‘Spot’ terminology…get to know your skin.

The dreaded “SPOT’.

There are many different forms/ types of the common word ‘spot’, but do you know them or why they appear?

They fall under two categories depending on their severity and determine which type of acne breakout they are.

So let’s find out…

In an acne skin or a typically oily skin, ‘spots’ or ‘breakouts’ are very common. We have all experienced them even if you do not typically have an oily skin. We have all encountered be it one or two spots that reappear monthly or maybe a cluster that cant seem to disappear.ย  They all vary in appearance and they can help us determine the type of skin condition or grade of acne we are trying to treat along with the advice needed to help manage the skin at home.

They fall under two categories, non inflammatory acne lesions, and inflammatory acne lesions.


*Commonly known as ‘blackheads’ – Technical name ‘open comedones’. An open pore that has become blocked with dead skin cells, bacteria and excess sebum (oil), which has become oxidised and turned dark in colour. These are commonly found around the nose, chin and forehead.

*Commonly known as ‘whiteheads’ – Technical name ‘closed comedones’. Again a pore that has become blocked with dead skin cells, bacteria and excess sebum but this time has become trapped and the white or yellowy substance is visible.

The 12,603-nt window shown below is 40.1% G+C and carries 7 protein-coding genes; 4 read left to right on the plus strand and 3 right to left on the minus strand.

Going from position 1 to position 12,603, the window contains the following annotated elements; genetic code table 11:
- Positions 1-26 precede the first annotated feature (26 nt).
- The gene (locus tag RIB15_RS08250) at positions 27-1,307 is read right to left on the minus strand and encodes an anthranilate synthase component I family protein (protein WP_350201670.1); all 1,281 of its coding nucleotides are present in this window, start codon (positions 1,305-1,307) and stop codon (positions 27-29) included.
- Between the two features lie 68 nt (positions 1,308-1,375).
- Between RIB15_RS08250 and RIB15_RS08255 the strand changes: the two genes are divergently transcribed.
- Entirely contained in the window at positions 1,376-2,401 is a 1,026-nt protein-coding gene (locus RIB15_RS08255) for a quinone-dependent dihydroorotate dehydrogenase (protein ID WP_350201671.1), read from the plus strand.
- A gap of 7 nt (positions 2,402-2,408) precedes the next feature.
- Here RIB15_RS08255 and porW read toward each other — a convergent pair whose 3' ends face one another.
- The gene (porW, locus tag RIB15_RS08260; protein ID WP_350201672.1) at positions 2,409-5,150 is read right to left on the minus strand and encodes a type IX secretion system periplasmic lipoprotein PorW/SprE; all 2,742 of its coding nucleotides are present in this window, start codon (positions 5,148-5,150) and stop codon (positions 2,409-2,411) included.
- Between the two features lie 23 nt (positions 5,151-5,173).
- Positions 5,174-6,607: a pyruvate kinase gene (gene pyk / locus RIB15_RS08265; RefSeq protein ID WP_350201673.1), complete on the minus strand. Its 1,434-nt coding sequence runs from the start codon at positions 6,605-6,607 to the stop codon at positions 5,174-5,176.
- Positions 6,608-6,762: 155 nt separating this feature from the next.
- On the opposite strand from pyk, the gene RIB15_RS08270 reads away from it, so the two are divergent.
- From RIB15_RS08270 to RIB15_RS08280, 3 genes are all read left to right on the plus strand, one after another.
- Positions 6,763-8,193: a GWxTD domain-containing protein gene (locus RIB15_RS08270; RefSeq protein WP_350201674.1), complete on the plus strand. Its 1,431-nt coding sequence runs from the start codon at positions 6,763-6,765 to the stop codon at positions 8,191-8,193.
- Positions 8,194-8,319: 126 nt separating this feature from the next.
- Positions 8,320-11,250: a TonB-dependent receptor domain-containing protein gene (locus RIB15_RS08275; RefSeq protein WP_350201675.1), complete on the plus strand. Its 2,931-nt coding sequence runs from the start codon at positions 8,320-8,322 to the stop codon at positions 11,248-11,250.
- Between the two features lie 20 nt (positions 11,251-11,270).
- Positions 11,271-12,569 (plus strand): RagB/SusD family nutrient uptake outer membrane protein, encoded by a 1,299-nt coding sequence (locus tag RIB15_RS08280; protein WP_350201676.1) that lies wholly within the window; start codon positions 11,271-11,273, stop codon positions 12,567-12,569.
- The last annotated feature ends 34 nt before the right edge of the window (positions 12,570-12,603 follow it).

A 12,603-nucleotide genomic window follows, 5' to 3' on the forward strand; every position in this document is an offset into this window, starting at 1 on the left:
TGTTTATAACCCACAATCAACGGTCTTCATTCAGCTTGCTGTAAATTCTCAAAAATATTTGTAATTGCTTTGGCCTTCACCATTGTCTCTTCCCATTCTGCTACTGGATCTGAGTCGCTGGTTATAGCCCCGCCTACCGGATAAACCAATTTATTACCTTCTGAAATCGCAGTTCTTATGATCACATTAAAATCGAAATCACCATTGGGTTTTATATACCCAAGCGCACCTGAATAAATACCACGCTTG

Both of these types of breakouts are known as ‘non inflammatory lesions’ and are a mild form of acne. Typically these are seen in alot of teenagers and adolescents.


*Papules – These are the red raised bumps that show on the skin, they do not have a ‘head’ on them.They can sometimes cluster together. These occur when a blackhead or whitehead irritate or cause damage to the surrounding skin which then causes inflammation. Usually a papule will turn into a pustule within a few days.

*Pustules – Bumps on the skin that contain fluid or pus. A papule that has become inflamed and infected will cause the skin to bulge causing the red pus filled breakout.ย  When a comedone ruptures and the bacteria is dispersed into the skin tissue (not on the surface, we are talking inside the skin) then our body will try to fight this bacteria with inflammation causing this red raised bump to fill with pus. They can look like a much larger inflamed whitehead.

*Nodules/cysts – A severe form of acne. When bacteria gets trapped under the skin an infection will occur in the sebaceous glands (gland that produce oil). This will cause the glands to become distorted, much bigger and become swollen. These nodules will look like a bump under the skin which will be red and also painful to touch. They will look like a larger and deeper papule. A cyst can look like a large red boil on the skin but like the nodules they will be deep under the skin. These contain pus and will be softer than the nodules. They are also painful to touch. These are the most severe type of acne blemish and can cause scaring.

*Macules – These are the marks left on the skin from an inflammatory lesion. Flat red marks are visible which can leave pigmentation and scarring on the skin.

There are products and treatments to help with them all and we will look at these in more depth in the coming days, stick with us!






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